This study had several strengths. First, to the best of our knowledge, this is the first study evaluating the relation between BMI and OSA among PLHIV in Iran, and second, this association was evaluated in a multivariable model considering BMI as both continuous and categorical covariates.

This study has limitations that may need to be addressed in future studies. First, the participants were selected from HIV voluntary counseling and testing centers and HIV-positive individuals who are not registered or linked to services were not included, so the sample may not be representative of PLHIV. Second, in the current study, the modified Berlin questionnaire was used instead of standard polysomnography or other sleeping monitoring methods. Although this questionnaire has been standardized in Iran, it was evaluated to be used in the general population and no specific questionnaire for OSA in this population has been assessed yet. Third, our results underscore the potential limitations of self-reports, particularly for underlying diseases such as TB or respiratory disease in addition to the detailed information on the medication such as antiretroviral therapy. Forth, there was no inadequate sample size for analyzing men and women separately, however, with adjusting the gender, male shows a significant association with a higher risk of OSA.

To determine the effect of anthropometric variables and causal relations, for future research, further studies using BMI, waist, and neck circumference among patients and healthy individuals are suggested.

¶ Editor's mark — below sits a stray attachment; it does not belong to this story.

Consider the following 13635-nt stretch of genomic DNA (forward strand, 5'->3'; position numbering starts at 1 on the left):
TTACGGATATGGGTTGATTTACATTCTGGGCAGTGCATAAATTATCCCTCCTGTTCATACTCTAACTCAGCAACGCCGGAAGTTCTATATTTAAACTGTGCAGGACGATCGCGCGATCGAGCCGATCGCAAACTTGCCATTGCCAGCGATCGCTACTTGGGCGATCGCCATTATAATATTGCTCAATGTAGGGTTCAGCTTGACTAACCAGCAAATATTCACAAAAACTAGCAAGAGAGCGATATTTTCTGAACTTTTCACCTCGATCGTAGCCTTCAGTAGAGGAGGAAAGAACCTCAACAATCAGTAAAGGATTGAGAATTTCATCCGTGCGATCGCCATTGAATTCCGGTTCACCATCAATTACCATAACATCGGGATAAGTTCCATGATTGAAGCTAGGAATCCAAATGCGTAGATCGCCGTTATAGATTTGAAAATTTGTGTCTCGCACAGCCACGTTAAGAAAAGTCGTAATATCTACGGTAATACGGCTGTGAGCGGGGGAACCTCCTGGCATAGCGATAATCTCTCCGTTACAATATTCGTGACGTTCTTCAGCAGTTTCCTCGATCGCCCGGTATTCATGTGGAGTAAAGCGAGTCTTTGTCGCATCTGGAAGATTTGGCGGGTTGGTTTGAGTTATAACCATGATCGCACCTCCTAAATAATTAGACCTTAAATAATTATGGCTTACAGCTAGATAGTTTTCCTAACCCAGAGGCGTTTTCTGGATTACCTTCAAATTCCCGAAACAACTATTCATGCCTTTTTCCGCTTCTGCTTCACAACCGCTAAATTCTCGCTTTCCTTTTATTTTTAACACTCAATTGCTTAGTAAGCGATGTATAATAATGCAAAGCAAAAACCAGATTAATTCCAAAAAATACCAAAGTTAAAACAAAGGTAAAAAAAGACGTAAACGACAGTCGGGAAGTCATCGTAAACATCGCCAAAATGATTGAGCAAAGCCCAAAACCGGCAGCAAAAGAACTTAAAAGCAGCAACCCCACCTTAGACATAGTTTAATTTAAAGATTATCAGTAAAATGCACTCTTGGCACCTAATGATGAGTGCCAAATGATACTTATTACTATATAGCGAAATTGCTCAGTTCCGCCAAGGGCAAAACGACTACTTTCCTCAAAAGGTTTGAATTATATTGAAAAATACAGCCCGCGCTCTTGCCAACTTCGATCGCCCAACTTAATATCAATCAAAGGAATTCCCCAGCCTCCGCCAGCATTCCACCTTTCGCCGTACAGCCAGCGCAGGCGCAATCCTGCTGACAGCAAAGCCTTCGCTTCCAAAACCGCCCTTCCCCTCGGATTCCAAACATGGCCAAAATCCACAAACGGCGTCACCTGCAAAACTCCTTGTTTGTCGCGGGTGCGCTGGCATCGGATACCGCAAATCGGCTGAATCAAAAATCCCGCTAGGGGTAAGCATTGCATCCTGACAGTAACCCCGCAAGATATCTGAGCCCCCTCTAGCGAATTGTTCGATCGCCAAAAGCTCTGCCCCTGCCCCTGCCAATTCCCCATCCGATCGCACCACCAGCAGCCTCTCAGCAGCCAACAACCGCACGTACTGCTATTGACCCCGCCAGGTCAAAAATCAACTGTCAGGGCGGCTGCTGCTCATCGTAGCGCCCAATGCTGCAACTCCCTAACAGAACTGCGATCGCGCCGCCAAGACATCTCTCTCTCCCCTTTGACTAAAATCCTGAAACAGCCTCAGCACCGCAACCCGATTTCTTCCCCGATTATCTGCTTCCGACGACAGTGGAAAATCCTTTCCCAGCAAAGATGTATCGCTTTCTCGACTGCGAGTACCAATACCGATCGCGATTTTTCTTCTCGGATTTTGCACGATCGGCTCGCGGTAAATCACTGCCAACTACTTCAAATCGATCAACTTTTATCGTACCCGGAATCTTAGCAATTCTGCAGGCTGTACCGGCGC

Almost half of PLHIV are classified as high risk for sleep apnea. Moreover, this study has detected a significant association between BMI and sex with a higher risk for sleep apnea but no relation with age, educational level, marriage status, duration of disease, and CD4 count. Hence, because sleep disorders may decrease income and quality of life and increase the risk for diabetes, cardiovascular disease, and stroke among people living with HIV, it is useful to include BMI screening for sleep apnea in the routine clinical evaluation.


We would like to thank Somayeh Ghodrati and Parvin Sheibani staff of the Occupational Sleep Research Center and Clinical Research Development Unit of Baharloo Hospital and counselors of HIV voluntary counseling and testing centers for their nice collaboration.

Financial support and sponsorship


Conflicts of interest

There are no conflicts of interest.